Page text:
Stream of Consciousness

    • Thoughts and feelings recorded as they occur

    • Writing in which a character's perceptions, thoughts, and memories are presented in an apparently random form, without regard for logical sequence, chronology, or syntax.

    • Often such writing makes no distinction between various levels of reality--such as dreams, memories, imaginative thoughts or real sensory perception.


    Literary terms 6 plot terms narrative terms

    William James coined the phrase "stream of consciousness" in his Principles of Psychology (1890). The technique has been used by several authors and poets: Katherine Anne Porter, Dorothy Richardson, James Joyce, Virginia Woolf, T. S. Eliot, and William Faulkner.


    Theme

    Theme

    • Central idea

    • The central meaning or dominant idea in a literary work. A theme provides a unifying point around which the plot, characters, setting, point of view, symbols, and other elements of a work are organized.

    Central Idea


    Theme1

    Theme

    • It is important not to mistake the theme for the actual subject of the work; the theme refers to the abstract concept that is made concrete through the images, characterization, and action of the text.

    • A theme is the author's way of communicating and sharing ideas, perceptions, and feelings with readers, and it may be directly stated in the book, or it may only be implied.


    Motif

    Motif

    • Often-repeated idea or theme

    • A conspicuous recurring element, such as a type of incident, a device, a reference, or verbal formula, which appears frequently in works of literature.


    Literary terms 6 plot terms narrative terms

    Plot

    • Exposition, rising action, climax, falling action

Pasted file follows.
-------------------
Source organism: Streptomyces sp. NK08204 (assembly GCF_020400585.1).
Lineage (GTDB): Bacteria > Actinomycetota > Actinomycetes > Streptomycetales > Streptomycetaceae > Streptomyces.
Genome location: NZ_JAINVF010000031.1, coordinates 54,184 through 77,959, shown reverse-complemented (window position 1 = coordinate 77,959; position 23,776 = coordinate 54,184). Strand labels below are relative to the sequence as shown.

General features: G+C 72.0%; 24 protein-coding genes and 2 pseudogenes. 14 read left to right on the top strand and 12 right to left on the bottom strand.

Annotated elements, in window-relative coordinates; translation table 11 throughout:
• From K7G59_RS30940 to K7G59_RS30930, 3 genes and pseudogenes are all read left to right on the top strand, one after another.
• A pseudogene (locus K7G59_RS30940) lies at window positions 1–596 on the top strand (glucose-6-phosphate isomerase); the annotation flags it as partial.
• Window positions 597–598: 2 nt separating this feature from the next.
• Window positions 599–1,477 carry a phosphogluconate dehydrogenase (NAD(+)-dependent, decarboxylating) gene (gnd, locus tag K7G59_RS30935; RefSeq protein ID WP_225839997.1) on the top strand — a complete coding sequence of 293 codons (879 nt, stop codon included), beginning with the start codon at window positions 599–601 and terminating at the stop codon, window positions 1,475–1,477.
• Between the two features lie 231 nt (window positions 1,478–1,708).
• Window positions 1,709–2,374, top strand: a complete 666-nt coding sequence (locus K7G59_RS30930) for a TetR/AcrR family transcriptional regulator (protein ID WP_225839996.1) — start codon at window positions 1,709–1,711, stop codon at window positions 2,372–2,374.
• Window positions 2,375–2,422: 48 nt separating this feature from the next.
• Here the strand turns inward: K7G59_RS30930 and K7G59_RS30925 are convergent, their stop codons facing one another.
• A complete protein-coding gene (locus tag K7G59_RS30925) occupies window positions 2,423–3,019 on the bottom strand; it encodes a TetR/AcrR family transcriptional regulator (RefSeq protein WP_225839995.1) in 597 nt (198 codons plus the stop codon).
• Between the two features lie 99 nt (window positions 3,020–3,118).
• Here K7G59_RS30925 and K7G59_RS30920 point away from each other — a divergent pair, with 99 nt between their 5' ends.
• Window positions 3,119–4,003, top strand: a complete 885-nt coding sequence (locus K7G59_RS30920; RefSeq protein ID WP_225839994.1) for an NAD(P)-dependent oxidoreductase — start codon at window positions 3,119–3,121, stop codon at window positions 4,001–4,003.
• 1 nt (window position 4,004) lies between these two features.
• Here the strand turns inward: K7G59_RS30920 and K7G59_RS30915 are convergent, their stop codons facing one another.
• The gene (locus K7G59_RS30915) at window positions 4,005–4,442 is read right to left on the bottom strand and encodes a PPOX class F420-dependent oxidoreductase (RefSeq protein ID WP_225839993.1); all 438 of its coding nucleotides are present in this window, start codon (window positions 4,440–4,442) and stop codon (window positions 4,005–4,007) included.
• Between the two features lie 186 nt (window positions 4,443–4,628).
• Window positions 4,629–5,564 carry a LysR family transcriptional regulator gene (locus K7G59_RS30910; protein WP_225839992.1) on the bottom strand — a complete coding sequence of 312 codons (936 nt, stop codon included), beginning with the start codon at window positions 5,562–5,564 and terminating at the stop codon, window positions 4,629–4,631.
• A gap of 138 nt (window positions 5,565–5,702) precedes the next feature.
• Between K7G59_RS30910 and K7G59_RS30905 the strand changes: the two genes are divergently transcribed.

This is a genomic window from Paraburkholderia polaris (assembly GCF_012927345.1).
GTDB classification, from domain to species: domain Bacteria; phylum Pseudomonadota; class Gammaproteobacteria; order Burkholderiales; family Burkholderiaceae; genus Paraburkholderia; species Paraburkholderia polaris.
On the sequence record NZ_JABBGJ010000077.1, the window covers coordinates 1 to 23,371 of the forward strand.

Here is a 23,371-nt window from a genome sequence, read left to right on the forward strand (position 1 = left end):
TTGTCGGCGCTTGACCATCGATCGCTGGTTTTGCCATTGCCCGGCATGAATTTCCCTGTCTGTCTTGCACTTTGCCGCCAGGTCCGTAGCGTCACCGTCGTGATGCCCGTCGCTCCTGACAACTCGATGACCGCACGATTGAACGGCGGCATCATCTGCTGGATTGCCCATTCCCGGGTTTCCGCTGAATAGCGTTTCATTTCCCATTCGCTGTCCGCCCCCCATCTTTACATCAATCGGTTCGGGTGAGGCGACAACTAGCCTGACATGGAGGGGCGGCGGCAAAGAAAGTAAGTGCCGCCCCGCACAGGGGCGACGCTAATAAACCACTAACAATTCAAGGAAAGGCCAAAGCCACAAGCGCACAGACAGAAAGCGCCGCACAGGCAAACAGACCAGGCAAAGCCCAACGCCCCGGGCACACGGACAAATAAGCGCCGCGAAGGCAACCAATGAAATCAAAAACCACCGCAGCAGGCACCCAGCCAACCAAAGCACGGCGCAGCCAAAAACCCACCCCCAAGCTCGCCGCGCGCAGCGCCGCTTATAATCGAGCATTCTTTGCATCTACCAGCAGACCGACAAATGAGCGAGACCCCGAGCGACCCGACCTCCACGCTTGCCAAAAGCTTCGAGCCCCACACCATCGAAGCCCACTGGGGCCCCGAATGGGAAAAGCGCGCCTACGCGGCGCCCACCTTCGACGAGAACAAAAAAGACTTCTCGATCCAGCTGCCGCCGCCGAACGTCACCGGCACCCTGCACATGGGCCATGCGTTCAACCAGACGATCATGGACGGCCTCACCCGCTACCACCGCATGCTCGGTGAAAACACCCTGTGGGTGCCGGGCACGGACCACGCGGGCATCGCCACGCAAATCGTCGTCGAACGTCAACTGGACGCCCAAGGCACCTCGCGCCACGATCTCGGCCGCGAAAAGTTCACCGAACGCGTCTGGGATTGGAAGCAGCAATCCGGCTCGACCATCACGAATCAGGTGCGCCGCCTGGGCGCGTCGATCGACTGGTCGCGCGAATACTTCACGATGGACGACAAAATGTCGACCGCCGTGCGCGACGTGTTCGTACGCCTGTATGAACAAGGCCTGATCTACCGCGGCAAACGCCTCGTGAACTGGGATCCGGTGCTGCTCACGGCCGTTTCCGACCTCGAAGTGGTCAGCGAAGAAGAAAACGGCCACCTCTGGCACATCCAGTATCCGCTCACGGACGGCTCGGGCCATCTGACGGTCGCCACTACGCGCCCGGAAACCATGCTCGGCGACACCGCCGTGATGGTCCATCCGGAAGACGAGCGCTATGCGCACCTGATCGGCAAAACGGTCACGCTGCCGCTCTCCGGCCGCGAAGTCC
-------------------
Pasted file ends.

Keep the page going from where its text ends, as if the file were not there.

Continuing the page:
• The structure and relationship of actions and events in a work of fiction. In order for a plot to begin, some sort of catalyst is necessary. While the temporal order of events in the work constitutes the "story," we are speaking of plot rather than story as soon as we look at how these events relate to one another and how they are rendered and organized so as to achieve their particular effects.


    Literary terms 6 plot terms narrative terms

    Plot diagram

    Climax

    Ask:

    What information does the writer give the reader at the beginning of the story?

    Introduction of characters, setting, background information; opening scene

    Rising Action

    Falling Action

    Cinderella lives with her evil stepmother and stepsisters and is treated poorly.

    Resolution

    Exposition

    Narrative Hook


    Literary terms 6 plot terms narrative terms

    Plot diagram

    Ask:

    What event drew you most as a reader?

    Climax

    The Narrative Hook is the point of conflict. It is the struggle between opposing forces that drives the story.

    Rising Action

    The prince will be choosing a bride at the upcoming ball. However, Cinderella has nothing to wear to the ball and she is not allowed to attend the ball.

    Falling Action

    Resolution

    Exposition

    Narrative Hook


    Literary terms 6 plot terms narrative terms

    Plot diagram

    Ask:

    What types of conflict are present in the story? External? Internal?

    Climax

    The main character faces a series of conflicts. Characters are developed and complications increase.

    Rising Action

    Falling Action

    As the step-family prepares for the ball, Cinderella wishes she could go. Her fairy godmother comes to her aid and makes it possible for her to attend, but she must leave at midnight. She dances with the prince and it’s a magic moment.